Wednesday was Erin's final field trip of the year. I've been meaning to chaperone a field trip with her class for the past two years but that always involved taking a day off of work or finding childcare for the twins on one of my usual days off and neither of those things are very easy to do, generally. But when I got the notice for this trip I realized I needed to be sure to some arrangements this time.
Erin's entire village and another entire K/1 village (three classes per village, 60 kids per village) were all going to the zoo today, and there was a request for 30 chaperones, one for every 4 kids. Getting volunteers is never a problem. In fact, there were so many volunteers this time that they turned a number of them down. I suspect that I was chosen because Erin's teacher knows that I had never come along before.
My group of four included Erin, naturally, and three other first graders whom I already knew pretty well. My group, waiting to board the bus:
When we went out to the front of the school the teachers and the principal kind of gathered together and talked and no one was boarding. A few minutes later, still no one was boarding. And a few minutes after that, we were still standing there.
Apparently, two of the 5 buses reserved (a grade 2/3 village had a field trip that day too) had broken down and the replacements sent were smaller than the ones reserved, so suddenly there wasn't room for everyone. That was an interesting problem to see since the entire rest of the school district finished for the summer the previous week. There should have been plenty of buses available to fill our needs. So most of the many parents got together and carpooled in private vehicles while a few "lucky" ones like myself rode on the buses with the teachers and kids as originally planned.
I never was a bus rider to school but I did ride them on many junior high marching band trips, and lemme tell ya, nothing has changed. The vinyl seats with brown duct tape repairs, the barely functional windows, the dried gum everywhere, the smells, the drivers who look like they are on step 8 of some kind of 12 step program, the noise, the lack of adequate suspension, the rattling. In fact, I think these were the very same buses I rode on as a kid.
When we arrived at the zoo we had a special lecture with some keepers in an amphitheatre sort of place. The keepers brought out a few animals and talked and answered lots of questions.
And unlike field trips I remembered, we didn't have to shuffle around the zoo en masse with Erin's village or even with Erin's class. Instead, each chaperone took their four kids and was free to roam the zoo as they wished, catering the experience to what the kids wanted to do, stopping for lunch when and where we felt like it, since each kid brought a sack lunch and I carried them all in a backpack. That was great.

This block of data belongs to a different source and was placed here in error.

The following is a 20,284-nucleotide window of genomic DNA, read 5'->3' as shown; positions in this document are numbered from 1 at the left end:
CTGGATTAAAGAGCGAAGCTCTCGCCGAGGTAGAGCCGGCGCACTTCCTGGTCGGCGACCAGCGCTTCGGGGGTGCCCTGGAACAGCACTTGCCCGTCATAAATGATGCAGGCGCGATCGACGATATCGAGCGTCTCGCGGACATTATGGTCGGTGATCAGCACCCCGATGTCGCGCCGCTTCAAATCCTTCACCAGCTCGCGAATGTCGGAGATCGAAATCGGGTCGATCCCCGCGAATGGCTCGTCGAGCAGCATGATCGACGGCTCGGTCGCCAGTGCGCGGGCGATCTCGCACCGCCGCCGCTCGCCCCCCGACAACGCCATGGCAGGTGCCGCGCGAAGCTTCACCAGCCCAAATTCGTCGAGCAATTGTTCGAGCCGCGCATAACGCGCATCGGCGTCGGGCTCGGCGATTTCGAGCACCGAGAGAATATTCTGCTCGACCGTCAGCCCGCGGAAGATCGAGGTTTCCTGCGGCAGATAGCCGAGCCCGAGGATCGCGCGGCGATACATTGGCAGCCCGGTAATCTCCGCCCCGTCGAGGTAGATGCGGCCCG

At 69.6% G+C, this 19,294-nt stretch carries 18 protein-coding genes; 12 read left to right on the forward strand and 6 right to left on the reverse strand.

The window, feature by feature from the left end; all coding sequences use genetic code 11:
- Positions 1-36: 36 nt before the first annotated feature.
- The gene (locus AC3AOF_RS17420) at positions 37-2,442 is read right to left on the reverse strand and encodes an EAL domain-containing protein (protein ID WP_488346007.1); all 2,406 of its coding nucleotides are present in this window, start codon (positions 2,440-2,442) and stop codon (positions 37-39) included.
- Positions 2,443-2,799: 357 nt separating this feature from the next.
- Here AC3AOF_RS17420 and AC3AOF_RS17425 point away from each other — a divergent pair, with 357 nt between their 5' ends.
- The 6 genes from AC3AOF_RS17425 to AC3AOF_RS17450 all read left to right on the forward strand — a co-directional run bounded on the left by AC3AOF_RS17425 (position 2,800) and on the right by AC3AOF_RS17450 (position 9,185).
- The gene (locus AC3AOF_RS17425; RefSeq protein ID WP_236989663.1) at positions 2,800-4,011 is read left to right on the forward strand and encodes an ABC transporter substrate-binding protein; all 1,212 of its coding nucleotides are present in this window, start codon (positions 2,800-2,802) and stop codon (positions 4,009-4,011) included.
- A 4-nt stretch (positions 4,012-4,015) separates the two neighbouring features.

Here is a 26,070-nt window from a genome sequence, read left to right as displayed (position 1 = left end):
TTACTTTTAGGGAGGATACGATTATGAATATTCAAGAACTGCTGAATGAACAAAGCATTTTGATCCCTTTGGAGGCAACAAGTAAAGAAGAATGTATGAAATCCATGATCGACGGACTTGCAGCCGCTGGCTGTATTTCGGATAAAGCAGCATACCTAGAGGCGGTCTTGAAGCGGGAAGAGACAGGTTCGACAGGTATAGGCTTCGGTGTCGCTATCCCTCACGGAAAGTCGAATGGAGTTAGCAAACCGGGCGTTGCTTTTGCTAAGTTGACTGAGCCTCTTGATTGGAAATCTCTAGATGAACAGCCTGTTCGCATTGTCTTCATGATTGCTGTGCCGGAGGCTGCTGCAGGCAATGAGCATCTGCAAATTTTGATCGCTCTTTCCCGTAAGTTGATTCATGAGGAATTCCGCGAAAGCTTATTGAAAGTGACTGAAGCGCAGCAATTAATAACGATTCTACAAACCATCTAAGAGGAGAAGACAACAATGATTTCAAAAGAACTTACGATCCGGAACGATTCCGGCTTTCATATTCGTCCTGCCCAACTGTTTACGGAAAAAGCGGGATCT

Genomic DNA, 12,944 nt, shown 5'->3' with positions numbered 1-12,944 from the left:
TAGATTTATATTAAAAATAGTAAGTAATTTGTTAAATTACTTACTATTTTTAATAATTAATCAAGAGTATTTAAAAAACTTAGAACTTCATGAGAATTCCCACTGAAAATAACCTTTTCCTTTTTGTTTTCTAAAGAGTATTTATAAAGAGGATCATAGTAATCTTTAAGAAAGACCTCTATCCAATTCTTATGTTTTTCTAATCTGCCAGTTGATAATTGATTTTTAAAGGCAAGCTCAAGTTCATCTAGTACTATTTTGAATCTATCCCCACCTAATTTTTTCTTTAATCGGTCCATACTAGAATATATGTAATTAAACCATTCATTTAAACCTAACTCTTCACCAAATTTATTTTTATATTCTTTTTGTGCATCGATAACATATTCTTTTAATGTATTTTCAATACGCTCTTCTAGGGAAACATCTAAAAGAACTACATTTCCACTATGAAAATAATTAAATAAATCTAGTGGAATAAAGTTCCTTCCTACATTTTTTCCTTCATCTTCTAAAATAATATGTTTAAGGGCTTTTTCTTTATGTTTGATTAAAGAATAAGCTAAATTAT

We had a map and the kids got busy studying it and off we went. "G" I'll call her, the other girl in my group, was insistent that we go see the Meercats. Okay, G, no problem, but they are all the way on the other side of the zoo and we'll get their eventually but let's work our way over there by stopping to see other things on the way, I reasoned. This satisfied her for a few minutes at a time, but that I had to repeat that logic to her at least 10 more time in the next 2 hours.
As we went from exhibit to exhibit I thought I'd try to challenge the kids:
"On what continent would we find these animals?" because on the exhibit signs they showed the native continents as an unlabeled silhouette and the specific region highlighted in red. Too obvious.
I asked them if they knew what "nocturnal" meant. They knew.
I asked about omnivores vs herbivores vs carnivores. They knew.
The characteristics of mammals? They knew.
I asked if they knew what a predator was. WAY too easy.
"Did you know that birds are closely related to dinosaurs? In fact, many scientists will say that they are dinosaurs?" Not challenging either. Okay, so, apparently, the big section they just completed in class about animals was pretty thorough. I tried.
G: "When can we see the Meercats?"
As we wandered we encountered other groups from school and the kids would quickly chat and compare notes on what had been seen, what was up ahead or what was just passed, and then my group would emerge from those conversations with a new sense of urgency to find the next cool thing that their classmates just mentioned.
Finally, yes, we made it to the Meercats, and G got Erin to pose in Meercat fashion with her for a picture.
And as anticipated as that was, after about 30 seconds G wanted to move on.
The kids had fun looking at all of the exhibits, with some more interesting than others, but nothing was so captivating to them as this:
A reptile keeper hand-feeding a monitor lizard canned monitor food (who knew there was a market for such things? But there it was, clearly labeled). The kids sat there mostly silently for nearly 15 minutes. I think I have to get one of those.
On the long bus ride home at least half the kids fell asleep, and most of them very quickly, yet the volume level didn't decrease one iota.
Can't wait to chaperone more field trips next school year, though I think I'll volunteer to drive.